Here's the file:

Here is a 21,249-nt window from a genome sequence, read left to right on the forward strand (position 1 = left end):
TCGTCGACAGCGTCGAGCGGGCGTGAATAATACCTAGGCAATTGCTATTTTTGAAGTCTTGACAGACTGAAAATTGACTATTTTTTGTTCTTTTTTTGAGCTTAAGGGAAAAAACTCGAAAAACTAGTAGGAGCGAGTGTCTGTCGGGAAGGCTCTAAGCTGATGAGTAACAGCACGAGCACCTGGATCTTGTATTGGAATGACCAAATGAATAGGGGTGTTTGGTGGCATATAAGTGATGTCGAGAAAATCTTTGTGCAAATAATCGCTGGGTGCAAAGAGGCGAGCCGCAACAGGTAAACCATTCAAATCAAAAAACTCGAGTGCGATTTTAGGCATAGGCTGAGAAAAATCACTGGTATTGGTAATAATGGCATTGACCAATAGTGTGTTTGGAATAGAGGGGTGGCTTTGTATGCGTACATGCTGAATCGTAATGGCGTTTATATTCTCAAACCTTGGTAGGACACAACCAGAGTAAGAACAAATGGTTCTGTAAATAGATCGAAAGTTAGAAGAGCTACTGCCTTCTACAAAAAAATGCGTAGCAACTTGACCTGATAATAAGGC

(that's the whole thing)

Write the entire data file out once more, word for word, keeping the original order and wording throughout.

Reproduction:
Here is a 21,249-nt window from a genome sequence, read left to right on the forward strand (position 1 = left end):
TCGTCGACAGCGTCGAGCGGGCGTGAATAATACCTAGGCAATTGCTATTTTTGAAGTCTTGACAGACTGAAAATTGACTATTTTTTGTTCTTTTTTTGAGCTTAAGGGAAAAAACTCGAAAAACTAGTAGGAGCGAGTGTCTGTCGGGAAGGCTCTAAGCTGATGAGTAACAGCACGAGCACCTGGATCTTGTATTGGAATGACCAAATGAATAGGGGTGTTTGGTGGCATATAAGTGATGTCGAGAAAATCTTTGTGCAAATAATCGCTGGGTGCAAAGAGGCGAGCCGCAACAGGTAAACCATTCAAATCAAAAAACTCGAGTGCGATTTTAGGCATAGGCTGAGAAAAATCACTGGTATTGGTAATAATGGCATTGACCAATAGTGTGTTTGGAATAGAGGGGTGGCTTTGTATGCGTACATGCTGAATCGTAATGGCGTTTATATTCTCAAACCTTGGTAGGACACAACCAGAGTAAGAACAAATGGTTCTGTAAATAGATCGAAAGTTAGAAGAGCTACTGCCTTCTACAAAAAAATGCGTAGCAACTTGACCTGATAATAAGGC